Can ‘Parasite’ pick up where ‘Roma’ left off and become the first foreign language film to win Best Picture?

Earlier this year all eyes were on Alfonso Cuaron‘s “Roma” to make Oscar history as the first foreign language film to win Best Picture. Though it came up short in the end, it may have opened the door for Bong Joon Ho‘s “Parasite” to finally end that 91-year drought.

“Roma,” Netflix’s epic domestic drama about a poor maid (Yalitza Aparicio) working for an upper-middle class Mexican family in the 1970s, came into the 2018 Oscar race with a whopping 10 nominations. Cuaron prevailed for his directing — which made it the first non-English language movie to win that award — and it took home additional prizes for Best Cinematography and Best Foreign Language Film. Yet when the final envelope was opened, the very American “Green Book” was announced as the recipient instead. Perhaps voters felt “Roma” had been amply taken care of in the foreign film category (not to mention the other trophies Cuaron took home that night).

SEE Bong Joon Ho interview: ‘Parasite’

But look on the bright side: it’s possible “Roma” had to walk so that “Parasite” could run. The Neon release, which centers on a lower-class Korean family that schemes its way into working in an upper-class household, has garnered widespread critical acclaim and boffo worldwide box office. It’s buzz has grown since winning the Palme d’Or at Cannes earlier this year, and currently, it’s ranked fourth in our overall Best Picture racetrack odds.

Should it crack the lineup, “Parasite” would join an elite group of foreign-language titles that have competed for Best Picture. The first was Jean Renoir‘s “Grand Illusion” (1938), which earned its bid before the Best Foreign Language Film award was created in 1947. It took another 31 years for another film to crack the lineup: Costa-Gavras‘s “Z” (1969), which ultimately won the foreign film prize, plus another for its film editing.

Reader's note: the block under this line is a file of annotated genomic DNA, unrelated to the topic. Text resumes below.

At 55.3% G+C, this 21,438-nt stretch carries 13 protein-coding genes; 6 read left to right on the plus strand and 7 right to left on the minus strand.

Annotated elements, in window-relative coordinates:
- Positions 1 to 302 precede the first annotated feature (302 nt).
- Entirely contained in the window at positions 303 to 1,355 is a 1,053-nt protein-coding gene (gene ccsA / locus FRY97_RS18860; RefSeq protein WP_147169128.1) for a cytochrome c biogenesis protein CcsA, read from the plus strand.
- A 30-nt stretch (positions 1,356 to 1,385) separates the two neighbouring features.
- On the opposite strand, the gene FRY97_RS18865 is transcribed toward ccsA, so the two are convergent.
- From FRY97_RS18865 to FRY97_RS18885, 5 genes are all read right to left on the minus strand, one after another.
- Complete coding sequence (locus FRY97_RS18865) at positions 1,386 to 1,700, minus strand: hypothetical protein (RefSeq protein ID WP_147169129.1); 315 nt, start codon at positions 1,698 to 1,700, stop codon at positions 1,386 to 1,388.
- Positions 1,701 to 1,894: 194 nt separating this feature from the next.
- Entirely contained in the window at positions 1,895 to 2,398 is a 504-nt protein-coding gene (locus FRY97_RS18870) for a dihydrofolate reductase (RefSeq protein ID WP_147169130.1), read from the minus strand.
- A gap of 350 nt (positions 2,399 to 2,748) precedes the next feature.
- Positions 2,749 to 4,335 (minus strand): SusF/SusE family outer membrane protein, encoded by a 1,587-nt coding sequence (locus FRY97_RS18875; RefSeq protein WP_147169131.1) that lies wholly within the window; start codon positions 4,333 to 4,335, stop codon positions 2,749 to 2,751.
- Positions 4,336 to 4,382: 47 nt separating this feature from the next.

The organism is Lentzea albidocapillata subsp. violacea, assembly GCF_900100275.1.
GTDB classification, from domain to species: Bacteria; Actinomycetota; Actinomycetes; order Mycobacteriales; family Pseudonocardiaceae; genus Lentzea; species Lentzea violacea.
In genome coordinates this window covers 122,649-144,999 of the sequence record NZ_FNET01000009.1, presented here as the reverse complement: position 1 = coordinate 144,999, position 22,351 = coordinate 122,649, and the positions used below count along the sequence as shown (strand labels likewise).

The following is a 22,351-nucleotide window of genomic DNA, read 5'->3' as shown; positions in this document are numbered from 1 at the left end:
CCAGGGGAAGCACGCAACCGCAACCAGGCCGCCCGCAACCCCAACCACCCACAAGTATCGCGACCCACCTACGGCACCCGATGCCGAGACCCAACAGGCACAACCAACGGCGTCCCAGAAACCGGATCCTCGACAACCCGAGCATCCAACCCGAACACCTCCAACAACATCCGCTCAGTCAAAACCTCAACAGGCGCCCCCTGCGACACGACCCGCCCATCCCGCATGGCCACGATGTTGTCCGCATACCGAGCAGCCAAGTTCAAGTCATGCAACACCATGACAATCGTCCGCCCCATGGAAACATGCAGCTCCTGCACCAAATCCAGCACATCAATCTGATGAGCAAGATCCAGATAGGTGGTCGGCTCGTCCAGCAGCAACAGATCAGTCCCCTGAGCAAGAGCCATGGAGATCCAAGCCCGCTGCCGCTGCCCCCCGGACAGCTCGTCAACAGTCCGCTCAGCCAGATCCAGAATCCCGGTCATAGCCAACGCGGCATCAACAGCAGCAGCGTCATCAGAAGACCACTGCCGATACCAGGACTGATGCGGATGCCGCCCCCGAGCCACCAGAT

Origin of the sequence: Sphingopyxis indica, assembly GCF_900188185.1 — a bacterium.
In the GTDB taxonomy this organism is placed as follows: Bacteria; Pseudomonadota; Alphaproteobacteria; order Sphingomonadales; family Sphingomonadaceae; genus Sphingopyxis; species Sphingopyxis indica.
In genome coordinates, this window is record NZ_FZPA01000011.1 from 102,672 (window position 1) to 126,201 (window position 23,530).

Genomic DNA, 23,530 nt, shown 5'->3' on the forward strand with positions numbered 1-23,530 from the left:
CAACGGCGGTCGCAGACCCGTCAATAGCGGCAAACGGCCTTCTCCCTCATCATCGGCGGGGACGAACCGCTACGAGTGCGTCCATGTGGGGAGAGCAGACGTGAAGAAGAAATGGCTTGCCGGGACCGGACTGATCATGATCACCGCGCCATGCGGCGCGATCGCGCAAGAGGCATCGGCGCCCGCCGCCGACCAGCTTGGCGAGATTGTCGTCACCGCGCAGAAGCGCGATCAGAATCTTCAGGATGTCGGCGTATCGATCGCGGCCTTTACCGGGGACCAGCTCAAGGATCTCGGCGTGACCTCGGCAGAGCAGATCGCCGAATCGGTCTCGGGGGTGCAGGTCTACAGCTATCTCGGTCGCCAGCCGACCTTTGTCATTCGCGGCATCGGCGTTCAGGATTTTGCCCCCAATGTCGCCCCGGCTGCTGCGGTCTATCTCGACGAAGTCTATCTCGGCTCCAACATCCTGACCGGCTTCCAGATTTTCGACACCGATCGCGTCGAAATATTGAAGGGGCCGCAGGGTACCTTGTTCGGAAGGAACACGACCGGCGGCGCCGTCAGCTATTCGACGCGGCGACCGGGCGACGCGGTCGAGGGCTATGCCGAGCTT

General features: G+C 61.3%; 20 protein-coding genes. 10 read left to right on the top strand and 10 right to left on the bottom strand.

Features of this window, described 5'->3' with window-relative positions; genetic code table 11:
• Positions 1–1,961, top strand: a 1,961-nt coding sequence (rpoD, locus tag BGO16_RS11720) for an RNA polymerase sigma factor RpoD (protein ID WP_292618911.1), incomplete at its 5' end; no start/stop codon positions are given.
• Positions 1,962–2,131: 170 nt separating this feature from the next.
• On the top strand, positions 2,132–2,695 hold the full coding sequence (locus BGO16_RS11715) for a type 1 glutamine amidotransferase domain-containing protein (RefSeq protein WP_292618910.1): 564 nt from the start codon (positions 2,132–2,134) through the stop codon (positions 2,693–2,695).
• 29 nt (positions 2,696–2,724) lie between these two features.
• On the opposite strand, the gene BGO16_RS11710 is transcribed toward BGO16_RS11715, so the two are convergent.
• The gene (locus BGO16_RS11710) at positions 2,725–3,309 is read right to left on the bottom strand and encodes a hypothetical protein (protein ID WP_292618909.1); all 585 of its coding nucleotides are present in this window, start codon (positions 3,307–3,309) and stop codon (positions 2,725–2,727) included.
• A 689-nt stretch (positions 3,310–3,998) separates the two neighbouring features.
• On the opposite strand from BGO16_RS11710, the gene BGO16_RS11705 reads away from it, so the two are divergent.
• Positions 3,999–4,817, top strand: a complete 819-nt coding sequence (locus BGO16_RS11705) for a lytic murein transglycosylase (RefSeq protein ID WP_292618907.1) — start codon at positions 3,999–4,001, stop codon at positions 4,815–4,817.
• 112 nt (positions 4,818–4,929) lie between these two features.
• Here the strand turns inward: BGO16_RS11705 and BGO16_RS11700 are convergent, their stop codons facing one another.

Jan Troell‘s “The Emigrants” snagged a Best Foreign Language Film bid in 1971 before contending in Best Picture the very next year (it wasn’t released in the US until 1972). Next came Ingmar Bergman‘s “Cries and Whispers” (1972), which competed for Best Picture in the 1973 race and won a prize for its cinematography, though oddly enough was snubbed in the foreign film category. A similar fate befell Michael Radford‘s “Il Postino” (1995) 22 years later: it too was nominated for Best Picture, but not Best Foreign Language Film (it won Best Score).

SEE How Lulu Wang (‘The Farewell’) and Bong Joon Ho (‘Parasite’) could make Oscar history for Asian filmmakers

Just three years later Roberto Benigni‘s “Life is Beautiful” (1998) entered the Best Picture race and won three awards: Best Actor for Benigni, Best Score and Best Foreign Language Film. Ang Lee‘s “Crouching Tiger, Hidden Dragon” (2000) perhaps came closest to snagging the top prize: like “Roma” it earned 10 bids and won Best Foreign Language Film and Best Cinematography, as well as Best Production Design and Best Score. Lee took home the DGA Award, BAFTA Award and Golden Globe for Best Director, but lost the Oscar to Steven Soderbergh (“Traffic”).

Technically speaking, two foreign language titles contended for Best Picture in 2006: Alejandro Gonzalez Inarritu‘s “Babel” and Clint Eastwood‘s “Letters from Iwo Jima.” But Eastwood’s film was an American production filmed largely in California, and Inarritu’s multi-language drama contains large portions in English, making both ineligible in for Best Foreign Film. (“Babel” won a prize for its score, while “Letters” won for its sound editing.) Six years after that Michael Haneke‘s “Amour” (2012) won the Palme d’Or before competing for Best Picture and winning Best Foreign Language Film.

So clearly the foreign film category has served as an escape hatch for Oscar voters who want to honor an international title, but not in Best Picture (only “The Emigrants” won neither, perhaps because it contended in separate years). Yet it would behoove the academy to acknowledge at least once that the year’s best movie was made in a language other than English, and considering how close “Roma” came, that day may soon come.

Be sure to make your Oscar nominee predictions today so that Hollywood insiders can see how their films and performers are faring in our odds. You can keep changing your predictions as often as you like until just before nominees are announced on January 13. And join in the fun debate over the 2020 Academy Awards taking place right now with Hollywood insiders in our film forums. Read more Gold Derby entertainment news.

SIGN UP for Gold Derby’s free newsletter with latest predictions

More News from GoldDerby